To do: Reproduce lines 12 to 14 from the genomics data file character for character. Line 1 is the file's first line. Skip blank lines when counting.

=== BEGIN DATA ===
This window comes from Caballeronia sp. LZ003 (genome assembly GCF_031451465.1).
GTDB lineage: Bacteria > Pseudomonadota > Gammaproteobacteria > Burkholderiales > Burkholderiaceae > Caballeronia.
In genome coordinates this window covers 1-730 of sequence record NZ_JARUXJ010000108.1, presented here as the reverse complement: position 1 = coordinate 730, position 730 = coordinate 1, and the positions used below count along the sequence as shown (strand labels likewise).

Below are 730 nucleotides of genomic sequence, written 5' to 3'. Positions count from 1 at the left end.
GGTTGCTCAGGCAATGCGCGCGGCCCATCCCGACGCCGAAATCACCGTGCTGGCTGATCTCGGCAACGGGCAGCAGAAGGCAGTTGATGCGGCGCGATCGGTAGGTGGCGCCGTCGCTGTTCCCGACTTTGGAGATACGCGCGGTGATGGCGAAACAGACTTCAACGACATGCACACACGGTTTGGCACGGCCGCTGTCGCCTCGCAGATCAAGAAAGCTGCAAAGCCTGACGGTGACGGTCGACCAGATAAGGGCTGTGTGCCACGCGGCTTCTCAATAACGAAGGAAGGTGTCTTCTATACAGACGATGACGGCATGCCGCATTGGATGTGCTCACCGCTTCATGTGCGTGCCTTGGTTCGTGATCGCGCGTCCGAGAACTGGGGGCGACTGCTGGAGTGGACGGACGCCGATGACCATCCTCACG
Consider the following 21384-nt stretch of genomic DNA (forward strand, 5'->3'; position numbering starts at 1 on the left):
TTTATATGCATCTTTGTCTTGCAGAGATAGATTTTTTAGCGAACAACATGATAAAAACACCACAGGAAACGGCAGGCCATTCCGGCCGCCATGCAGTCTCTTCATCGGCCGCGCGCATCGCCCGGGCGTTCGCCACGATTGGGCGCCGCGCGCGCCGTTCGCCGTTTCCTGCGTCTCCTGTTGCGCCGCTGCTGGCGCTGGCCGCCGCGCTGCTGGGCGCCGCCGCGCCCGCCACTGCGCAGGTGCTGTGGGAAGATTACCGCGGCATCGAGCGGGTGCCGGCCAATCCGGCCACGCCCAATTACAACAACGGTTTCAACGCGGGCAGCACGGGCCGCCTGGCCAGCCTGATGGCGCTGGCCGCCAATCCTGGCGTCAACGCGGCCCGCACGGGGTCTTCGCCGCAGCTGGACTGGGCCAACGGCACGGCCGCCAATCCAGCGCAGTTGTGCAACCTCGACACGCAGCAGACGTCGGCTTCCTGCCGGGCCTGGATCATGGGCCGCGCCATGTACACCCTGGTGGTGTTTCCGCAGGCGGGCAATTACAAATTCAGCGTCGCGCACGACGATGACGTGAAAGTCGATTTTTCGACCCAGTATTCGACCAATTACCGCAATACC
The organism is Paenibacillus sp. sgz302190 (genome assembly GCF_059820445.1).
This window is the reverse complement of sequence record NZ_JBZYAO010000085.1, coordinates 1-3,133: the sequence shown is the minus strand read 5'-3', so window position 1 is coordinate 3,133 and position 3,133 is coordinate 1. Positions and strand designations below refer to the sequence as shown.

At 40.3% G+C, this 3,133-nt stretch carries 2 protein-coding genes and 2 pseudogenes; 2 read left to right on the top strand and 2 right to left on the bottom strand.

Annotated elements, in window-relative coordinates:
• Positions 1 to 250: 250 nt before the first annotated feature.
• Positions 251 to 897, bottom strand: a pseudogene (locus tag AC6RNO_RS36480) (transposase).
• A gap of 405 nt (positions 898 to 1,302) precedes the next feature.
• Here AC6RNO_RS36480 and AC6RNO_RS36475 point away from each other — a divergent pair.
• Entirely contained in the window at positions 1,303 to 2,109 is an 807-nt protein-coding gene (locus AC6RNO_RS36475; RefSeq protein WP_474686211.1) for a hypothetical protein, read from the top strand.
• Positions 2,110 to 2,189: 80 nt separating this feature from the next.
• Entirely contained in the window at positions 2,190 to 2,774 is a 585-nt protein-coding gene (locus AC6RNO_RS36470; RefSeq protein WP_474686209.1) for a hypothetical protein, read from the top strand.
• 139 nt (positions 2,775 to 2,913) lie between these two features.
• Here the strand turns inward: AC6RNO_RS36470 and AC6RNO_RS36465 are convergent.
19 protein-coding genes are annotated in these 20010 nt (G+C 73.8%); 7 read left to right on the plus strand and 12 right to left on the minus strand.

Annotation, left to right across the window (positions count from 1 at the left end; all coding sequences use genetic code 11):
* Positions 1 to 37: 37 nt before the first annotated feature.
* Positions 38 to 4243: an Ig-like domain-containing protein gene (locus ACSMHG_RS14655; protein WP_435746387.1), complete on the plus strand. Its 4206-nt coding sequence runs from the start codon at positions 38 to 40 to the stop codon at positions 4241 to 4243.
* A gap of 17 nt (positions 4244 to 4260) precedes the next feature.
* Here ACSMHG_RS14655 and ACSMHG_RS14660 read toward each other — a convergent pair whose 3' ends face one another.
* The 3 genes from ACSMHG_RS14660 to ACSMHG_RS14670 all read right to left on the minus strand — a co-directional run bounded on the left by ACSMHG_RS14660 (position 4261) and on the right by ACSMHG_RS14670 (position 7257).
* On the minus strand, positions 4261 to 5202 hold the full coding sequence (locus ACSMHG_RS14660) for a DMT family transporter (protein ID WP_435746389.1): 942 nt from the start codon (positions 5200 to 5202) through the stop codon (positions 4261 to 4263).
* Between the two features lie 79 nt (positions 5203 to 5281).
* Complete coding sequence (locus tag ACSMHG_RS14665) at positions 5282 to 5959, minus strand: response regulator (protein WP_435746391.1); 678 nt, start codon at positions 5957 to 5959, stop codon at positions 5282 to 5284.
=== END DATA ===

• Positions 1 to 250: 250 nt before the first annotated feature.
• Positions 251 to 897, bottom strand: a pseudogene (locus tag AC6RNO_RS36480) (transposase).
• A gap of 405 nt (positions 898 to 1,302) precedes the next feature.